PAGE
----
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Using Kingdom Wisdom

1 Kings 3:27-28 (KJV) Then the king answered and said, Give her the living child, and in no wise slay it: she is the mother thereof. 28 And all Israel heard of the judgment which the king had judged; and they feared the king: for they saw that the wisdom of God was in him, to do judgment.

With each passing generation, the wonder of the human mind seems to grow increasingly. The vast achievements and accomplishments in every sector of society are nothing less than mind-blowing. How are we, as Believers, supposed to maintain a posture of relevance when our resource for everyday insights is well over 2,000 years old?

Understanding The Text

In this text, there are two women who bring an important issue before the king for assistance in finding resolution (1 Kgs. 3:16). As the two women present their sides of the story, the king’s court (as well as first-time readers) are left to wonder how can anyone resolve so great a problem when considering the cultural context. After hearing and recounting both versions of the situation, the king has heard enough and says, “Bring me a sword” (v. 24). To everyone present (including the first time reader), there must have been confusion and an atmosphere of fear because no one knew what the king had in mind. Then, the king says the unthinkable, “Divide the living child in two and give half to the one, and a half to the other” (v. 25).

Can you begin to imagine the instant, overwhelming pain that stirred within the true mother as she hears the King’s verdict? She had come to him for justice. How can the taking of her son’s life be perceived to be a just act? Immediately, she cried out to the king and begged him to give her son to the other woman (v. 26). At that moment, it became apparent to everyone present whose child it really was. The king commanded that the child be returned to its mother. The following verse leaps out at the reading audience, “And all Israel heard of the judgment which the king had judged; and they feared the king: for they saw that the wisdom of God was in him, to do judgment…” (v. 28).

Reflecting upon this statement brings us back to the dream Solomon had a few verses earlier in Gibeon (1 Kgs. 3:5-15). God offered to give Solomon anything he desired, and the one thing Solomon desired was “an understanding heart to judge thy people, that I may discern between good and bad…” (v. 9). The following verse says, “And the speech pleased the Lord, that Solomon had asked this thing” (v.10). If we remember, God granted Solomon the desire of his heart that day and it is manifested in the narrative of the two women that followed (1 Kgs. 3:16-28).

Making informed decisions requires us to ask our Heavenly Father for His wisdom and counsel at the beginning of each day.

Why Is This Important To Us?

This is important to us because we face very difficult decisions on a daily basis, not only as humans but more importantly as Believers. So many conflicting voices surround us each day, making it difficult to determine to which we should listen. Friends and loved ones may have good intentions; however, their counsel can sometimes be emotionally subjective. In the end, we are the ones who must deal with the consequences directly. Therefore, we must place ourselves in a position to be able to make informed decisions.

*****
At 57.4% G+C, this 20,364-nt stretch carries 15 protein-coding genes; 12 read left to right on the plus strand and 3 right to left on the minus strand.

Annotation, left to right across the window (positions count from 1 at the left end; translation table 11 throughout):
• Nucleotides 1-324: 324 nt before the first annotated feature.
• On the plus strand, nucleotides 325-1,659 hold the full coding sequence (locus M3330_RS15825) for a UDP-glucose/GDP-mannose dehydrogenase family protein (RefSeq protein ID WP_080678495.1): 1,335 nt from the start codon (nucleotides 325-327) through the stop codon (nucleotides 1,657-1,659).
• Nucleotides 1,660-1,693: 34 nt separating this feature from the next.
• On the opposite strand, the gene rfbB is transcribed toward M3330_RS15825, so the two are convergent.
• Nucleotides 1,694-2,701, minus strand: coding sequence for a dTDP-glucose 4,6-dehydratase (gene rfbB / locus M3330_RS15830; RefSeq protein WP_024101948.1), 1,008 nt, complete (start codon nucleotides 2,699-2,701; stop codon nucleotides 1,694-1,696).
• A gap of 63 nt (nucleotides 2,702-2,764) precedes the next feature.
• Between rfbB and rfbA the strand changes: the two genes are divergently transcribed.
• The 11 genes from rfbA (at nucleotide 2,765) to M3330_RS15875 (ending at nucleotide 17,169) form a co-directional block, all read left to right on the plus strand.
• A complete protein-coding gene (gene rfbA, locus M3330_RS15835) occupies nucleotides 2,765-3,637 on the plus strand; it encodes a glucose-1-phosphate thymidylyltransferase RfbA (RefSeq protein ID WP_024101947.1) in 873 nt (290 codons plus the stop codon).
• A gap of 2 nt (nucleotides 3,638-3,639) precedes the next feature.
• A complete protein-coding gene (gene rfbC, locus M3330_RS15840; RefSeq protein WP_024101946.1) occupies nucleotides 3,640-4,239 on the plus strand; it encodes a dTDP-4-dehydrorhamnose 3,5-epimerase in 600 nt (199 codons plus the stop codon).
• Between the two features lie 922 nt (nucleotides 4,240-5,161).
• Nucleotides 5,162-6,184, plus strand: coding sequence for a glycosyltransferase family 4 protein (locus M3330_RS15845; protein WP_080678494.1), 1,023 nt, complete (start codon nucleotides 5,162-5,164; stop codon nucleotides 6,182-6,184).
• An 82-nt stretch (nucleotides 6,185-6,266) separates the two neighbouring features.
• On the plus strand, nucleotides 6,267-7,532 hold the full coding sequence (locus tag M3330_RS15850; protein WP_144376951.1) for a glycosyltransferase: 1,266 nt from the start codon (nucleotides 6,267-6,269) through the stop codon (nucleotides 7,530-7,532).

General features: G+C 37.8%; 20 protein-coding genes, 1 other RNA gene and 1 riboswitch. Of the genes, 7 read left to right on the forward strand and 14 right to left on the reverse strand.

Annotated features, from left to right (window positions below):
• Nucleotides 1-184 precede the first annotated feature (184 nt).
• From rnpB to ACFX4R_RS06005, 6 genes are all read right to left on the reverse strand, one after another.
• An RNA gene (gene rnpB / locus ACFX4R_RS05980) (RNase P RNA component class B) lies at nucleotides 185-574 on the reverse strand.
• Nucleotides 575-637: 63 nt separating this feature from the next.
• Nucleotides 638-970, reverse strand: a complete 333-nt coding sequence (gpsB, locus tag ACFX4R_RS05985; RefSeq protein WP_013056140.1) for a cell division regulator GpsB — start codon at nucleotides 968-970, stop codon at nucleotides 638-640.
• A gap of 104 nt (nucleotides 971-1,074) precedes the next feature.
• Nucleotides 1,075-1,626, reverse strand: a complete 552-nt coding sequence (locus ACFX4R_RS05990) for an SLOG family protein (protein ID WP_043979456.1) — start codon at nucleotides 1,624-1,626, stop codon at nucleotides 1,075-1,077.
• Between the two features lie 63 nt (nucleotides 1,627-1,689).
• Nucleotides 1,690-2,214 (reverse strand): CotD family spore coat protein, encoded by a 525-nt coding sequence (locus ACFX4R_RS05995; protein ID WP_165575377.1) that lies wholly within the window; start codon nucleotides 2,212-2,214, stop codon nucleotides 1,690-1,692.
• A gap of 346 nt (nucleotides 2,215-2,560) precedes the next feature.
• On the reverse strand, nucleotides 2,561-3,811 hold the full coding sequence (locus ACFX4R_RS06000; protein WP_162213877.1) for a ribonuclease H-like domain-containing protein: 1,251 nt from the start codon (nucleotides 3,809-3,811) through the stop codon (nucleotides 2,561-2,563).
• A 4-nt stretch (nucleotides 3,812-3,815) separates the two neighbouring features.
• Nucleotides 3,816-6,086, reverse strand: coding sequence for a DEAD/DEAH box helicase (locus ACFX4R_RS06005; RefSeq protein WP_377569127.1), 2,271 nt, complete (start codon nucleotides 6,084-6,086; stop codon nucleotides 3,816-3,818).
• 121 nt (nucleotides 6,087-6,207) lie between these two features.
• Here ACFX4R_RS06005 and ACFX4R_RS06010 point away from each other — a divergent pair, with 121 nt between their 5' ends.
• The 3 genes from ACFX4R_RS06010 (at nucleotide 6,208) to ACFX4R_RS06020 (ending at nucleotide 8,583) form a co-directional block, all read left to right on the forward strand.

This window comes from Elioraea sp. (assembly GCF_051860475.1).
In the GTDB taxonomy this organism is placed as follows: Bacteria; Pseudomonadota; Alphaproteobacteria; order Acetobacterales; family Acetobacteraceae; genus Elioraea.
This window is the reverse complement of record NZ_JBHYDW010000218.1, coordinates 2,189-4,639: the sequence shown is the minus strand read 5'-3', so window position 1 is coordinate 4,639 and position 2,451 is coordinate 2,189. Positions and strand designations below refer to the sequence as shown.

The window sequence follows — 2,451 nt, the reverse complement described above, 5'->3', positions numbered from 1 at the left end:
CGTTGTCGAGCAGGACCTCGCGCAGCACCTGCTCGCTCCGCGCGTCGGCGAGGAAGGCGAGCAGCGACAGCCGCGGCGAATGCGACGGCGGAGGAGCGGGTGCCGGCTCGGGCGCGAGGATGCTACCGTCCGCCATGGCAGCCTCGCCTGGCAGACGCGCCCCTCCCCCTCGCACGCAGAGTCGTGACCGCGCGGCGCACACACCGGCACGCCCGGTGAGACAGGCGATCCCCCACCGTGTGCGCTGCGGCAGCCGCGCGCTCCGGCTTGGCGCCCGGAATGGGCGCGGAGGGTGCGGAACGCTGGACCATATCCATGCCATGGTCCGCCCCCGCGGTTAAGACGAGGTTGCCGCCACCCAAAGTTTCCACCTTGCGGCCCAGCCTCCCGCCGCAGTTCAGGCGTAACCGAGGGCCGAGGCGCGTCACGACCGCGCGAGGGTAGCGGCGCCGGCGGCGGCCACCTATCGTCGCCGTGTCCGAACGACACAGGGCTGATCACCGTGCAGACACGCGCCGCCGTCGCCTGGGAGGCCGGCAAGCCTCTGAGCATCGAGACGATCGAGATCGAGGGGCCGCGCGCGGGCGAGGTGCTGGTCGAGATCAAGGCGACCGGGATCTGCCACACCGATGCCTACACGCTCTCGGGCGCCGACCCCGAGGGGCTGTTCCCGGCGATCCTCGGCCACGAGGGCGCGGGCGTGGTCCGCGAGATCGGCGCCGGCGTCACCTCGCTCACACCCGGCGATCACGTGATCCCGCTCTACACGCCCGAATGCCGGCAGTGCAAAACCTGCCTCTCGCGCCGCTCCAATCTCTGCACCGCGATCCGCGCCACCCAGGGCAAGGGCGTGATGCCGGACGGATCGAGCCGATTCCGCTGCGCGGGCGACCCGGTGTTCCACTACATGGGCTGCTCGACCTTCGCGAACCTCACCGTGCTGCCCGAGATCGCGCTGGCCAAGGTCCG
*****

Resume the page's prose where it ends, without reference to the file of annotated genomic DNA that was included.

How can we do this? Like Solomon, we do not possess the capacity to make the right decisions based upon our own intellect and reasoning. So we must return to the One Who has entered into a covenant relationship with us and seek His guidance and counsel. The Apostle James teaches, “If any of you lack wisdom, let him ask of God, that gives to all men liberally, and not upbraiding; and it shall be given him” (Jam. 1:3). The word, upbraid, also means “to taunt, or to look down upon condescendingly”. In other words, God will be more than happy to provide us with the Godly wisdom and counsel we need to navigate through life’s many difficult decisions. This is what a good Father does. This what our Heavenly Father does.


As citizens of the Kingdom of God, we are not expected to walk through fending for ourselves. We would fail in every situation and circumstance. In our finite ability, we must lean upon the unlimited, matchless resources of our Heavenly Father. The Book of Proverbs teaches us to “incline your ear unto wisdom, and apply your heart to understanding…” (Prov. 2:2). Why? Because “…wisdom is the principal thing (the first, in place, time, order, or rank); therefore get wisdom: and with all thy getting get understanding“ (Prov. 4:7). When we trust our daily paths and decisions to God’s counsel and not lean to our own understanding, He will direct our paths and every decision (Prov. 3:5-6).

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